GPs under pressure as PCOs put squeeze on prescribing bills
Pulse investigation reveals scale of moves to clamp down on prescribing statins
GPs are facing stringent curbs on their prescribing in a desperate bid by primary care organisations to rein back deficits.
More than nine in 10 PCOs are now implementing schemes to switch patients en masse to generic simvastatin, a Pulse investigation reveals.
Strategic health authorities are going even further than the official Government line, with one demanding that at least 80 per cent of statin scripts be simvastatin or pravastatin.
GPs told Pulse that while they understood the need to control costs, trusts were putting doctors under excessive pressure to restrict prescribing.
Cash-strapped PCOs are even threatening GPs with charges of 'excessive prescribing' and breach of contract for use of a series of locally blacklisted drugs (see story below).
The findings come after the Department of Health released a new analysis suggesting the NHS could save £85m a year if 69 per cent of statins were simvastatin or pravastatin.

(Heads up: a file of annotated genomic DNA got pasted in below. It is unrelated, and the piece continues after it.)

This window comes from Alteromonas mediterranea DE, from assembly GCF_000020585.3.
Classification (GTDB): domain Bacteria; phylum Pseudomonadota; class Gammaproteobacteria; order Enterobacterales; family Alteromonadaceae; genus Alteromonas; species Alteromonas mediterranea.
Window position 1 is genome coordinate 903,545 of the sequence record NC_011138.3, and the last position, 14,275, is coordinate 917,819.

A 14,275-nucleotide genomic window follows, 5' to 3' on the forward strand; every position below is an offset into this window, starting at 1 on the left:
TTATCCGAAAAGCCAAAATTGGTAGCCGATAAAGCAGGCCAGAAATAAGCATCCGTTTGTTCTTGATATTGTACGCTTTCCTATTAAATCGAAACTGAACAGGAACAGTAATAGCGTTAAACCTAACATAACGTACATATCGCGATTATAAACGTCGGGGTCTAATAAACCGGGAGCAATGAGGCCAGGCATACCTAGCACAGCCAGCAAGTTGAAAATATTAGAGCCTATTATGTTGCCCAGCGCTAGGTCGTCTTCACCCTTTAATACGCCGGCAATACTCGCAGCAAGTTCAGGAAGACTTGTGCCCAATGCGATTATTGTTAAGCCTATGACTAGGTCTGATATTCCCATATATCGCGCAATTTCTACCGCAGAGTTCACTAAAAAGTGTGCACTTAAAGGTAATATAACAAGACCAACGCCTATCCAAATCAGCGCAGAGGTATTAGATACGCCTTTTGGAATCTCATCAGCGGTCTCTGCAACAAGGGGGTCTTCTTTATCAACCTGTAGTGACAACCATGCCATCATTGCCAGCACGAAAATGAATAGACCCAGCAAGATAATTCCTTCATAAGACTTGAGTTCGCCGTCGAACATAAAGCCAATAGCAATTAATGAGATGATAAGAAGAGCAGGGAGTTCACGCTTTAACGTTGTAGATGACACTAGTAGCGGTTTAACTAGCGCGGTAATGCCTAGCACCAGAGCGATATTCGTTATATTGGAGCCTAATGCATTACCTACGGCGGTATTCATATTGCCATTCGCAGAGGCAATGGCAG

East of England SHA is now demanding 80 per cent of statin prescriptions are simvastatin or pravastatin, with some trusts in other areas adopting the same target.
Pulse's survey of 50 PCOs found 92 per cent now had statin switching schemes in place for existing patients.
The schemes have already had an impact on prescribing. The proportion of patients on simvastatin or pravastatin rose from 61.6 per cent in November 2005 to 68 per cent a year later, according to figures obtained by Pulse from Cegedim Strategic Data.
Northamptonshire PCT reported savings of £1m a year with the implementation of its switching scheme.
Dr Richard Wright, chair of North Essex LMC, said: 'Locally we have strong pressure to move people from atorvastatin to simvastatin. I think it's up to doctors how they deal with it, but it's an increased workload on GPs.'
Dr Nigel Watson, chair of Wessex LMC, said: 'Some PCTs have said "you've got to reach a specific percentage or we'll look at a breach of contract". That's not the way to get things done.'
Dr George Kassianos, a GP in Bracknell, Berkshire, said: 'PCTs are cutting down and trying to economise on every front.
'The first statin we need to use is simvastatin 40, but if this does not deliver the clinical [JBS2] target we are aiming for, the next is rosuvastatin 10 in cost effectiveness.'
• GPs squeezed on all fronts;
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